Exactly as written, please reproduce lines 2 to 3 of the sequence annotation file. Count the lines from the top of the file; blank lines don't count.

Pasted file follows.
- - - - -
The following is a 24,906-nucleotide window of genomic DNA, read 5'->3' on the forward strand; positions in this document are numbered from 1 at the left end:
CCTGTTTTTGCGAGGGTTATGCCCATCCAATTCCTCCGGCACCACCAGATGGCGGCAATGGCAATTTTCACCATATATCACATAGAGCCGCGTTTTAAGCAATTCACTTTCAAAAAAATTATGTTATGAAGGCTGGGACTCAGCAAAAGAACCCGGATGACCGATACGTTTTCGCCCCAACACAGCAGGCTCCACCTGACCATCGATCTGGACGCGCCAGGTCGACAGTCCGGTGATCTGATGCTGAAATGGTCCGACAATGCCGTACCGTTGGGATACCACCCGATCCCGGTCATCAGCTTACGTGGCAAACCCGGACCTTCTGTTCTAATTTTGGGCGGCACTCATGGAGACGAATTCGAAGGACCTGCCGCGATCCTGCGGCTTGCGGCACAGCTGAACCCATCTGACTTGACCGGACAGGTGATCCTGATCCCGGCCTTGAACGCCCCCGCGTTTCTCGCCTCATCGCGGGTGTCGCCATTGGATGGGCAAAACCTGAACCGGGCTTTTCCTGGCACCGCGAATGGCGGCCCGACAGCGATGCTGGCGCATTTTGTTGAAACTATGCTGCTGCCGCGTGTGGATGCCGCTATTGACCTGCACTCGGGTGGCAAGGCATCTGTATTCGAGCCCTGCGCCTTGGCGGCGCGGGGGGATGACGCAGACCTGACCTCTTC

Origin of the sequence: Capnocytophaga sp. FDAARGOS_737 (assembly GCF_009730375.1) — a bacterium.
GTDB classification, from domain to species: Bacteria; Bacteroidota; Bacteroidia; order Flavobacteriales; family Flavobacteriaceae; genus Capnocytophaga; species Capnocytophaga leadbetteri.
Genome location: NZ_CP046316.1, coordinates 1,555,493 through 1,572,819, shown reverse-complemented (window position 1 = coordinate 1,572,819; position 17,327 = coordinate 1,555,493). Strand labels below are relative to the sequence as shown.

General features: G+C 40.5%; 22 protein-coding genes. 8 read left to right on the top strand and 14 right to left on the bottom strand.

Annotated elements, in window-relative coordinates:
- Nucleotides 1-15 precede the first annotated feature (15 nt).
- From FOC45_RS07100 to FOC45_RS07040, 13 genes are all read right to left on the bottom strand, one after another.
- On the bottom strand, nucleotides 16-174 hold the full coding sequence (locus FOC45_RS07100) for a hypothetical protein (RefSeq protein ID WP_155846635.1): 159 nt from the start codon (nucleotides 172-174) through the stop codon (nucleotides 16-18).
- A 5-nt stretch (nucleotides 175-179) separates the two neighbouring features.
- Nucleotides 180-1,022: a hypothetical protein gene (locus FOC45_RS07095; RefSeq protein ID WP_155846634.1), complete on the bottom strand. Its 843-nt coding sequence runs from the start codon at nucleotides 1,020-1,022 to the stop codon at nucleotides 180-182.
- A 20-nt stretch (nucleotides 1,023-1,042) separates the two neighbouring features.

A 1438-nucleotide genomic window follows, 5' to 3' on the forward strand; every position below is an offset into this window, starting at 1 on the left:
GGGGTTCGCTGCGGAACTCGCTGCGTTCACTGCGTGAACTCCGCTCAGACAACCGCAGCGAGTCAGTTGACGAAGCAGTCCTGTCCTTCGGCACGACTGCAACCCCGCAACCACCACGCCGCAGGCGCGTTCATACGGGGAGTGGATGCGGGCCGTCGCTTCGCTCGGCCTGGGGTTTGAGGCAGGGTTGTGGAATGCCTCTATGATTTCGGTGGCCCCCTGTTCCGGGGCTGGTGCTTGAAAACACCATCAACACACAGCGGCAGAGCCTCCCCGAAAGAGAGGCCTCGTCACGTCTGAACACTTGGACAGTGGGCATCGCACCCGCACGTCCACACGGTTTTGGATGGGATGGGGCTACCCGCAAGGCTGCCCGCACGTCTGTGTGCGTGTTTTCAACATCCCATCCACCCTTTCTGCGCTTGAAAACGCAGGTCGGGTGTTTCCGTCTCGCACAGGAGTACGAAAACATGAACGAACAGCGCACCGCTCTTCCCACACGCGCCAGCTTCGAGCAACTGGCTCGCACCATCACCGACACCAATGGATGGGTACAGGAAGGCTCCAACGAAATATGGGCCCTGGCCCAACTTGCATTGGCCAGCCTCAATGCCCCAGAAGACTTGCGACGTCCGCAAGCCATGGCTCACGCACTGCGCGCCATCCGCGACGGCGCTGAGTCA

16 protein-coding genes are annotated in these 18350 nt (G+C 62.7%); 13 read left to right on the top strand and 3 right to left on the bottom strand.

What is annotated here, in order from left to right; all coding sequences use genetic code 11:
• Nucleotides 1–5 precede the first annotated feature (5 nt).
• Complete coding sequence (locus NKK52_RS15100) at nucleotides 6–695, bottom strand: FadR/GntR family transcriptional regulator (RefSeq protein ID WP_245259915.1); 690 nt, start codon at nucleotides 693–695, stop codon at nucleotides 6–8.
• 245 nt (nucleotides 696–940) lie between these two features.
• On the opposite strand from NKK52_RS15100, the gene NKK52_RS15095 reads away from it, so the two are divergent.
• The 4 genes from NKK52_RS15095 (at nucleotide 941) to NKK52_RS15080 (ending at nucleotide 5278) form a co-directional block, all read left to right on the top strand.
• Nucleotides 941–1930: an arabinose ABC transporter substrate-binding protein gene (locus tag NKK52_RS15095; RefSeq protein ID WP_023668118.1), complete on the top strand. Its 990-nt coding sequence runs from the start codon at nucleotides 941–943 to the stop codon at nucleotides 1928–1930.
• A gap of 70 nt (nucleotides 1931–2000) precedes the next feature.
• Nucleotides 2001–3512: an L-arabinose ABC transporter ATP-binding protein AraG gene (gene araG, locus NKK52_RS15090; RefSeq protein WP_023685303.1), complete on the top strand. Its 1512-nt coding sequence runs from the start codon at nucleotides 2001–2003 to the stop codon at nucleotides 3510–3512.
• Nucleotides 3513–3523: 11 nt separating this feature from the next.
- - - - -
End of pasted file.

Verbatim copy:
CCTGTTTTTGCGAGGGTTATGCCCATCCAATTCCTCCGGCACCACCAGATGGCGGCAATGGCAATTTTCACCATATATCACATAGAGCCGCGTTTTAAGCAATTCACTTTCAAAAAAATTATGTTATGAAGGCTGGGACTCAGCAAAAGAACCCGGATGACCGATACGTTTTCGCCCCAACACAGCAGGCTCCACCTGACCATCGATCTGGACGCGCCAGGTCGACAGTCCGGTGATCTGATGCTGAAATGGTCCGACAATGCCGTACCGTTGGGATACCACCCGATCCCGGTCATCAGCTTACGTGGCAAACCCGGACCTTCTGTTCTAATTTTGGGCGGCACTCATGGAGACGAATTCGAAGGACCTGCCGCGATCCTGCGGCTTGCGGCACAGCTGAACCCATCTGACTTGACCGGACAGGTGATCCTGATCCCGGCCTTGAACGCCCCCGCGTTTCTCGCCTCATCGCGGGTGTCGCCATTGGATGGGCAAAACCTGAACCGGGCTTTTCCTGGCACCGCGAATGGCGGCCCGACAGCGATGCTGGCGCATTTTGTTGAAACTATGCTGCTGCCGCGTGTGGATGCCGCTATTGACCTGCACTCGGGTGGCAAGGCATCTGTATTCGAGCCCTGCGCCTTGGCGGCGCGGGGGGATGACGCAGACCTGACCTCTTC

Origin of the sequence: Capnocytophaga sp. FDAARGOS_737 (assembly GCF_009730375.1) — a bacterium.